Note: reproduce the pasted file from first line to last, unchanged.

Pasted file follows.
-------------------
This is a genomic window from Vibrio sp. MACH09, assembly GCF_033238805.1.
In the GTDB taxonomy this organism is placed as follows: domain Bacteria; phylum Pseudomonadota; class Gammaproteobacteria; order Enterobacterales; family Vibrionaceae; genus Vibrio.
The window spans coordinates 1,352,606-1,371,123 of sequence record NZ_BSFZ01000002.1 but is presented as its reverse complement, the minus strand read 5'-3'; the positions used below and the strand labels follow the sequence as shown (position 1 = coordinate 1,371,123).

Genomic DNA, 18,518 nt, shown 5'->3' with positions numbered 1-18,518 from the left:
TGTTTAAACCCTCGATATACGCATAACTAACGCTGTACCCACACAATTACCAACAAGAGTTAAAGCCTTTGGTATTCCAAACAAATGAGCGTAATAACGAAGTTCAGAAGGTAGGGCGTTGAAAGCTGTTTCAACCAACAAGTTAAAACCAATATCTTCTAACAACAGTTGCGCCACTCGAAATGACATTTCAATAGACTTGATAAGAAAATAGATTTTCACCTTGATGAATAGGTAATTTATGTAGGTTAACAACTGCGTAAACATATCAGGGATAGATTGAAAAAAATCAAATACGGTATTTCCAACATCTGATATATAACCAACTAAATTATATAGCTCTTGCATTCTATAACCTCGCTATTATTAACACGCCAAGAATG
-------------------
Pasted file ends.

This is a genomic window from Vibrio sp. MACH09, assembly GCF_033238805.1.
In the GTDB taxonomy this organism is placed as follows: domain Bacteria; phylum Pseudomonadota; class Gammaproteobacteria; order Enterobacterales; family Vibrionaceae; genus Vibrio.
The window spans coordinates 1,352,606-1,371,123 of sequence record NZ_BSFZ01000002.1 but is presented as its reverse complement, the minus strand read 5'-3'; the positions used below and the strand labels follow the sequence as shown (position 1 = coordinate 1,371,123).

Genomic DNA, 18,518 nt, shown 5'->3' with positions numbered 1-18,518 from the left:
TGTTTAAACCCTCGATATACGCATAACTAACGCTGTACCCACACAATTACCAACAAGAGTTAAAGCCTTTGGTATTCCAAACAAATGAGCGTAATAACGAAGTTCAGAAGGTAGGGCGTTGAAAGCTGTTTCAACCAACAAGTTAAAACCAATATCTTCTAACAACAGTTGCGCCACTCGAAATGACATTTCAATAGACTTGATAAGAAAATAGATTTTCACCTTGATGAATAGGTAATTTATGTAGGTTAACAACTGCGTAAACATATCAGGGATAGATTGAAAAAAATCAAATACGGTATTTCCAACATCTGATATATAACCAACTAAATTATATAGCTCTTGCATTCTATAACCTCGCTATTATTAACACGCCAAGAATG